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Can't get enough of our Fashion? Get inspired and friend us on Facebook or read our blog! Stay up to date with the latest trends, how-tos, tips and tricks, competitions and behind the scenes. We've noticed you aren't signed up for our promotional emails. Don't miss out hearing about our new arrivals, exclusive offers and exciting competitions straight to your inbox! Just check the box below and we'll keep in touch. Thank you Check your email for your discount You will receive a welcome email shortly.
Sign up now and be the first to know about our exclusive deals and sales Yes Please! Thanks, you will now receive EziBuy emails. Try after refreshing the page. Thank you for signing up You will receive a welcome email shortly. Buy the latest fashion clothing, shoes, accessories and homeware online in New Zealand! Please login to save products to your wishlist. Wide trousers were worn as underclothing tshalvar or shintijan gathered below knee and falling to ankles.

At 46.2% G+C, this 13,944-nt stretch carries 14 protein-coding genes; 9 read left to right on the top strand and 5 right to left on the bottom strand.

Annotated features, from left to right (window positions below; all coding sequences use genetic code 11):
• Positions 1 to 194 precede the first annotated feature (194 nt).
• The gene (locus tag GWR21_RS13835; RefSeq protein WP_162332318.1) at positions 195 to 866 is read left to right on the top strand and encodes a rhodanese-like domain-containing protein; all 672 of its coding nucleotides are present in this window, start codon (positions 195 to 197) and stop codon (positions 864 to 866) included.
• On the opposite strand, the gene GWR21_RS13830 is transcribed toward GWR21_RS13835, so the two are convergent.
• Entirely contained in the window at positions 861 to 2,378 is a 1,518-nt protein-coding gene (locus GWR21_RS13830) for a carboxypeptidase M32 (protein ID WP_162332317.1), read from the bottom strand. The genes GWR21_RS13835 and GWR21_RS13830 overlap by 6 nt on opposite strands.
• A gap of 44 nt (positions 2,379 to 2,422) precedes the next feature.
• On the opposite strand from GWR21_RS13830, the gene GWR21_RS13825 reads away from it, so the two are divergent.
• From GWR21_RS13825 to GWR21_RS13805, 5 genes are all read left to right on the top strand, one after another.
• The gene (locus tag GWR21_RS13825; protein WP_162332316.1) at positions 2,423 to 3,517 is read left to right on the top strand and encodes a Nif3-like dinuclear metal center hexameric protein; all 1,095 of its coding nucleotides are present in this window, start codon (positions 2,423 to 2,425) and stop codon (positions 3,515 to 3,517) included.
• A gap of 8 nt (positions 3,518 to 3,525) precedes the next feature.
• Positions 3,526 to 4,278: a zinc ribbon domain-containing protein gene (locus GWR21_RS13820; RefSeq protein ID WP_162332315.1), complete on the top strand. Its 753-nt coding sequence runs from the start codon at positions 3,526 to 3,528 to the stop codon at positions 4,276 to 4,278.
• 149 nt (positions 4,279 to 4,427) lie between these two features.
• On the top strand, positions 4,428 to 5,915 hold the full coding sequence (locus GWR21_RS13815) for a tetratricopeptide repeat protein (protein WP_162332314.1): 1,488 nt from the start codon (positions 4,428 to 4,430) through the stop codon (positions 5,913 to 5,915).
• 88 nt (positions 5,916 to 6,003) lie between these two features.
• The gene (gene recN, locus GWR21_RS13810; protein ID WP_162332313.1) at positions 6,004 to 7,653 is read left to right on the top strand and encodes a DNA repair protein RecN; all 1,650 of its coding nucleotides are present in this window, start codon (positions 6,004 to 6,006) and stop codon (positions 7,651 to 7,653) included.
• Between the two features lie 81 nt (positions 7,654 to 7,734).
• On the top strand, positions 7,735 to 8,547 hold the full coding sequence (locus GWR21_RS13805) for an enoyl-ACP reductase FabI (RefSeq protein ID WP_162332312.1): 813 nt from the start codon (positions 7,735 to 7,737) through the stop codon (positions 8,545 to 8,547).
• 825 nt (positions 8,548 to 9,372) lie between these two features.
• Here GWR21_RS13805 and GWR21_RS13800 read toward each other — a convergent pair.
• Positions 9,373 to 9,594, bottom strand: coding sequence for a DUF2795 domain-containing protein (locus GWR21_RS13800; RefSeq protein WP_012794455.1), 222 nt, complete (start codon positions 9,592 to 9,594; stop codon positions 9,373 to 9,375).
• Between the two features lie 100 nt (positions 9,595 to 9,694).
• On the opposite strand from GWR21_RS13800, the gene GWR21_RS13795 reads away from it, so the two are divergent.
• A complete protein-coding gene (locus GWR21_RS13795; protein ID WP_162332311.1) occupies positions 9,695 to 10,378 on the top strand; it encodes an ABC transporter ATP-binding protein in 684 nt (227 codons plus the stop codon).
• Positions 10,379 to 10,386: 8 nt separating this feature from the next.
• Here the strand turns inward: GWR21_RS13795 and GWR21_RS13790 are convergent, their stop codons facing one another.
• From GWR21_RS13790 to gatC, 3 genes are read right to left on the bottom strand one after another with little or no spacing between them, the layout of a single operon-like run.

The woman's kaftan was called a yelek. This was lined, with the neck open to breast and buttoned or laced along side seams for shaping. It had high side slit over trousers. Women would wear a shirt under the yelek, and a djubbeh or binnish over it.
In Alexandria and Cairo, women would also wear the melaya luf - a large rectangular wrap worn for modesty, warmth, and used to carry things. Another headcovering was the mandil headscarf sometimes decorated with pom poms. Among the fellahin a bag like hattah was sometimes worn. Tilke also distinguishes one with a looser fit under the arms eri and very wide version of the gallibaya called a kamis which was worn by fellahin. While working fellahin would hitch up the skirt of the gallebaya and wrap it around their thighs.
Trousers sserual were sometimes worn under the gallebaya. Over the gallebaya a kaftan often striped was worn. A kaftan is a full length garment like a coat with long wide sleeves open in front and often bound by a fabric belt hizan.
Over the kaftan was a binish - a cloth overcoat with wide sleeves - often slit below usually dark grey and unlined. Alternatively, a djubbeh which had was more complex cut than the binish could be worn especially by Turks during the Ottoman occupation. The jubbah was a long, wide sleeved gown which reached to feet and was buttoned half way down. Tarbushes, shishas However, from the s European dress replaced traditional dress among the Ottoman court and this was taken up by members of the elite.
Therefore, senior civil servants and members of the ruling intelligentsia could be seen in Egypt in European style clothing. However European headwear was not adopted. In Egypt this was called "tarboosh".